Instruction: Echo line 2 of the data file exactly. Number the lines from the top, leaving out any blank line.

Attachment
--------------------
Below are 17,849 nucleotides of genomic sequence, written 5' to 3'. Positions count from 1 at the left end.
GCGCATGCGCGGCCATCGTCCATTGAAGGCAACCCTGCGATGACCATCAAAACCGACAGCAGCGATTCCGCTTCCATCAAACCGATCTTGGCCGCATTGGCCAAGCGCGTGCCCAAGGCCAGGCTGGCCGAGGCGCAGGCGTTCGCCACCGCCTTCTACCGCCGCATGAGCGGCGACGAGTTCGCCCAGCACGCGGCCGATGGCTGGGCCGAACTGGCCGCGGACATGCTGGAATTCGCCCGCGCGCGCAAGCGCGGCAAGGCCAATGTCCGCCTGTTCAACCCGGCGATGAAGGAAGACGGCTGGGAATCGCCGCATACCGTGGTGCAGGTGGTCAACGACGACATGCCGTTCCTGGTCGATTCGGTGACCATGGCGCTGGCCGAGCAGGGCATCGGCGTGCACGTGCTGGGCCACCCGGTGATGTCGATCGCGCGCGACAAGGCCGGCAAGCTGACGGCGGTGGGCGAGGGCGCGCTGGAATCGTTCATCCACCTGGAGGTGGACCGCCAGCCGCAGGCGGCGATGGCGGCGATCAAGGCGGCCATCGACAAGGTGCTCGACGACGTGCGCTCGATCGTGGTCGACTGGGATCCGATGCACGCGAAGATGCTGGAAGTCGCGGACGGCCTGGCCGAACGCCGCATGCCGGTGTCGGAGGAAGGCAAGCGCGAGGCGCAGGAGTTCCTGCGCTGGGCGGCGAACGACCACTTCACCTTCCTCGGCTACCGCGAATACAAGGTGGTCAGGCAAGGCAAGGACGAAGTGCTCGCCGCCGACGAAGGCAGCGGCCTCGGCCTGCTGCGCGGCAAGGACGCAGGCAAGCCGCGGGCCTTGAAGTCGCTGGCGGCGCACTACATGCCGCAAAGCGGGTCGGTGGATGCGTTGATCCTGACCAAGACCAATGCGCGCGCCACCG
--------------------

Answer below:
GCGCATGCGCGGCCATCGTCCATTGAAGGCAACCCTGCGATGACCATCAAAACCGACAGCAGCGATTCCGCTTCCATCAAACCGATCTTGGCCGCATTGGCCAAGCGCGTGCCCAAGGCCAGGCTGGCCGAGGCGCAGGCGTTCGCCACCGCCTTCTACCGCCGCATGAGCGGCGACGAGTTCGCCCAGCACGCGGCCGATGGCTGGGCCGAACTGGCCGCGGACATGCTGGAATTCGCCCGCGCGCGCAAGCGCGGCAAGGCCAATGTCCGCCTGTTCAACCCGGCGATGAAGGAAGACGGCTGGGAATCGCCGCATACCGTGGTGCAGGTGGTCAACGACGACATGCCGTTCCTGGTCGATTCGGTGACCATGGCGCTGGCCGAGCAGGGCATCGGCGTGCACGTGCTGGGCCACCCGGTGATGTCGATCGCGCGCGACAAGGCCGGCAAGCTGACGGCGGTGGGCGAGGGCGCGCTGGAATCGTTCATCCACCTGGAGGTGGACCGCCAGCCGCAGGCGGCGATGGCGGCGATCAAGGCGGCCATCGACAAGGTGCTCGACGACGTGCGCTCGATCGTGGTCGACTGGGATCCGATGCACGCGAAGATGCTGGAAGTCGCGGACGGCCTGGCCGAACGCCGCATGCCGGTGTCGGAGGAAGGCAAGCGCGAGGCGCAGGAGTTCCTGCGCTGGGCGGCGAACGACCACTTCACCTTCCTCGGCTACCGCGAATACAAGGTGGTCAGGCAAGGCAAGGACGAAGTGCTCGCCGCCGACGAAGGCAGCGGCCTCGGCCTGCTGCGCGGCAAGGACGCAGGCAAGCCGCGGGCCTTGAAGTCGCTGGCGGCGCACTACATGCCGCAAAGCGGGTCGGTGGATGCGTTGATCCTGACCAAGACCAATGCGCGCGCCACCG